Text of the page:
Thursday, December 22, 2016

Django (1966)

A classic that still kicks ass half a century later and still inspiring tributes like Quentin Tarentino's Django Unchained (2012) though all pale in comparison to this spaghetti Western that was itself a remake of Akira Kurosawa's Yojimbo (1961). Franco Nero is Django who is first seen dragging a coffin near the muddy Mexico and United States border. After rescuing the beautiful Maria (Loredana Nusciak) from being crucified on a burning cross, he goes to a nearby ghost town and makes a saloon his base of operation. Django then for reasons, at first, that's only known to him wages a one-man war against two local warring factions led by Major Jackson’s klansmen and General Hugo Rodríguez’s revolutionaries. He seems to be setting himself up against insurmountable odds but no worries, pilgrims, all the help he will need is in that coffin.

11 comments:

Garnett Elliott said...

Why is it that watching "Spaghetti's" for me feels like a wholly different experience than your "standard" western? It's like it's a different genre or something . . .

Has anyone ever written a "Spaghetti" western-style novel?

Charles Gramlich said...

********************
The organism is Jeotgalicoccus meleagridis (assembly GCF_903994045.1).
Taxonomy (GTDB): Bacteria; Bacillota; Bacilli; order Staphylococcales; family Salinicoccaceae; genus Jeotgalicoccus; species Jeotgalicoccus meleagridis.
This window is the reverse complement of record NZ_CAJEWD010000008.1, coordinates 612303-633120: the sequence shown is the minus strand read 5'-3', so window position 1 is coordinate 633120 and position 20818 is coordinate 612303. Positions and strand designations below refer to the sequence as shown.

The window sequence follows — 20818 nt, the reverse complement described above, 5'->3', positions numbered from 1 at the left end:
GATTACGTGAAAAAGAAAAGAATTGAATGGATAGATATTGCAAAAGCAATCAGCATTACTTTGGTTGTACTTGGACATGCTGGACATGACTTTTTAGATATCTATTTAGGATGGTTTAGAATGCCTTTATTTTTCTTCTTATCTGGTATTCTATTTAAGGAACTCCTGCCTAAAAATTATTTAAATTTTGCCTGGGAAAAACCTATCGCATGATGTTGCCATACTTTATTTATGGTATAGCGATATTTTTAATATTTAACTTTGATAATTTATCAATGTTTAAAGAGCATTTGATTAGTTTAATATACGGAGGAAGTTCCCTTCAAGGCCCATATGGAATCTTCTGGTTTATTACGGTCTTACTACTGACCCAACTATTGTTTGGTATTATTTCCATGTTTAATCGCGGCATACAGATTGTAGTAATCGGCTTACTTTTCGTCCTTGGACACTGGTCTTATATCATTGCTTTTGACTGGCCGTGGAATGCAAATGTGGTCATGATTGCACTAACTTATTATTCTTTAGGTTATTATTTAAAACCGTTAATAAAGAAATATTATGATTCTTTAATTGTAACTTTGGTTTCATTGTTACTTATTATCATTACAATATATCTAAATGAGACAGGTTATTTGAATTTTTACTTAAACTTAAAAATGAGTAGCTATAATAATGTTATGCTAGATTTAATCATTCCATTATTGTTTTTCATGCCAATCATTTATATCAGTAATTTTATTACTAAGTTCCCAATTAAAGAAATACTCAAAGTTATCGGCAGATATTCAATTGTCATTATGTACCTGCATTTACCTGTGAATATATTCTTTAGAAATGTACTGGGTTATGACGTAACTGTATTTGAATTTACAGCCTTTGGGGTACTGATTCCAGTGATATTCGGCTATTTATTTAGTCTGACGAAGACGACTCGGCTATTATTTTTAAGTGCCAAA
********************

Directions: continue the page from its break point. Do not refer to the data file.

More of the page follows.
I've seen most of it but I'm not sure I've ever watched the whole thing. Garnett, did you know that Joe Millard wrote some novelizations of the Man with No Name movies and also wrote a few original stories using that character.

oscar case said...

I think I (we, the foreign troops) was being kicked out of France by DeGaulle when this came out so I never got wind of it. I like Spaghetti westerns, though.

Garnett Elliott said...

Charles: I did not know that about Joe Millard, but I am now going to be hunting Amazon to track down those novelizations. Thanks!

(BTW, when you get the chance, I'd like to get your take on the new Conan rpg)

David Cranmer said...

Garnett/Charles, I will seek out the Millard novels. That's news to me and betting that I would enjoy. And, Garnett, I'm with you that it's like walking into a whole new genre with only a few leftover trappings.

One of the best, Oscar.

Elgin Bleecker said...

David – I’ve seen several films directed by Sergio Corbucci, but not this one. This Sergio ranks just a notch below “the” Sergio – Leone.

David Cranmer said...

Elgin, I need to see more Corbucci films. A true maestro of the form.

Elgin Bleecker said...

David – Have you seen Corbucci’s THE GREAT SILENCE? I will bet that is where Tarantino got the idea for his winter western, THE HATEFUL EIGHT.

David Cranmer said...

Yes! THE GREAT SILENCE is one of the greatest films hands down and definitely a Tarantino influence.

Prashant C. Trikannad said...

David, this is the only Sergio Corbucci film I have seen, not once but several times. I like DJANGO for sheer absurdity and well-crafted entertainment. I'd like to see THE GREAT SILENCE.

David Cranmer said...

THE GREAT SILENCE is epic. A milestone in the genre.